Julia Sherman: Tell me how you came to make Oma and Bella?
Alexa Karolinski: I was freelancing in Berlin at the time and decided I wanted to learn how to cook. At the time all I could really make was scrambled eggs, and who better to teach me than my grandmother and her best friend and housemate Bella…that’s when I started cooking with them and writing the recipes down. Since they cooked from memory, I had to get them to use simple household products so I could later convert them into measurements. Real glasses, spoons etc. After a couple of months I moved to NY to start an MFA in Social Documentary Filmmaking and I decided to make my thesis film about them. After completing it two years later, I also got to finish the cookbook.
JS: You are a filmmaker by training, but you really pulled this cookbook together on your own. What was the biggest challenge you faced in that aspect of the project?
AK: Creatively, it was definitely getting the measurements right. I cooked their food for months on my own to see if they worked. And if it tasted like their food. I used to tell Bella that she wasn’t giving me all the information I needed, and her reply was that she could only give me 98%– I needed to find the last 2% on my own.
JS: And what about the choice to self-publish?
AK: I launched a kick-starter to finish my film and I promised people a cookbook as one of the gifts. Self-publishing was really a means to an end, because I couldn’t find a publishing house that wanted to make the book in the way that I had envisioned it. I used some of that money to self-publish, but I was heavily relying on my friends to help for very little–my friend James and my husband Basil with the editing, and Joana with the beautiful illustrations.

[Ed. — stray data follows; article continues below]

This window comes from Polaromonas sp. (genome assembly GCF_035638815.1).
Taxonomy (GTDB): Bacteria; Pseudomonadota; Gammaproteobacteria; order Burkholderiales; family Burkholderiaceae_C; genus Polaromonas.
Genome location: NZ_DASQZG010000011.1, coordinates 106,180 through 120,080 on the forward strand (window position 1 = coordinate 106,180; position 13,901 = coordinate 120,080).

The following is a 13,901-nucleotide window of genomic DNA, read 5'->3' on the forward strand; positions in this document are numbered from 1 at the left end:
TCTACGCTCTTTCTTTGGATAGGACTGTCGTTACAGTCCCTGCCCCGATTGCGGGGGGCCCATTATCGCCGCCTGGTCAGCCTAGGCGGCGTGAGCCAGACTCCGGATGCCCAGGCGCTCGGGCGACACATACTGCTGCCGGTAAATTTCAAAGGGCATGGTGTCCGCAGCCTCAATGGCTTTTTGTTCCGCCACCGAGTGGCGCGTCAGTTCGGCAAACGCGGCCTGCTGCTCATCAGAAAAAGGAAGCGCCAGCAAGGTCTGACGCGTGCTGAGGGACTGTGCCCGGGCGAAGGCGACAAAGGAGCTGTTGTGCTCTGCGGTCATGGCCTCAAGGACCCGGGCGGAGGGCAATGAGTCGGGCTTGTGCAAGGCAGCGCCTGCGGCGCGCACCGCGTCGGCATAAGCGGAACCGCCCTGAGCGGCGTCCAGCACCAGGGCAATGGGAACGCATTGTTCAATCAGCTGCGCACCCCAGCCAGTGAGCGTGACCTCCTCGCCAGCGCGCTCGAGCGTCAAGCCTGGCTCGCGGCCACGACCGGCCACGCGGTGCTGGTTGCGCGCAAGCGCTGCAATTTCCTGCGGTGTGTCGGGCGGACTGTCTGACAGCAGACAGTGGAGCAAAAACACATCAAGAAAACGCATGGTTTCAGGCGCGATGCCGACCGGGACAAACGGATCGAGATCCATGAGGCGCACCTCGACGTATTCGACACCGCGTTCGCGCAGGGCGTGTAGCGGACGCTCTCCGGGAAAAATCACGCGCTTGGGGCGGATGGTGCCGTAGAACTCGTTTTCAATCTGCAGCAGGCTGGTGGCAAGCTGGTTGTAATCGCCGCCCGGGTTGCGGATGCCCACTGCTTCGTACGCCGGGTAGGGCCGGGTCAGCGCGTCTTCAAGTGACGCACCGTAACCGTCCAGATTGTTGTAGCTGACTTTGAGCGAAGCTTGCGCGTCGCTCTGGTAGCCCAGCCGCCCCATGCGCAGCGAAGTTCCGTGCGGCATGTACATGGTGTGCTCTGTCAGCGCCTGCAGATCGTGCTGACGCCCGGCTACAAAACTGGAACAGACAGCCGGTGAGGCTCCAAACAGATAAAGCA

JS: I have a very close relationship with my Nana, and I have used her in my work a lot, but I was always afraid that my love for her personally would cloud my vision and prevent me from making something that was interesting to people who didn’t already adore her. Is that something you ever considered?
AK: Absolutely. But I think the same could be said for any project you truly care about. For me, my family screening was really important–hearing my brother say that the way you see them on screen is the way they really are. I think that if you make a personal project, it’s okay that your judgement isn’t objective. What was important to me was that I would make something that felt real.
JS: What do you want people to understand about Jewish food?
AK: Making good chicken soup is an art.
JS: What were some of the most difficult recipes to develop and test, and how did you work with your grandma to make sure the information was accurate?
AK: Aspic was difficult, because I find it disgusting. The smell when you melt the calve’s feet is like no other and I nearly puked many times, much to the pleasure of my grandmother and Bella. I think more than exact accuracy I had to actually learn how to cook. So much taste when you cook is dependent on the quality of the food and the time of year for the fruits and vegetables. It was about learning what to add more of to make it taste right and finding a way to write that down for others. That is why most recipes tell the reader to taste the food various times within a recipe.
When I was in the midst of writing the book, I spent three days cooking almost everything from the book and invited 20 friends over to try everything. Before they arrived my grandmother and Bella came by and tasted everything, approved most of it, and corrected other dishes.
JS: What role does cooking play in your life as an artist?
AK: I cook a lot and I love going to the market looking, smelling, and touching food. That is important to me as a human in the world and as an artist. Different foods are a basic part of life, so I love those foods as well as textures, colors, and things I haven’t seen before.
JS: Tell me a little about the project you are working on now–the new film.
AK: It’s a film about German identity through my personal experiences of growing up Jewish in Germany as the grandchild of Holocaust survivors. I’ve often felt that I grew up with other sensibilities to most of my non-Jewish German friends in Berlin. It’s going to be a film exploring the place and the people I grew up in and with.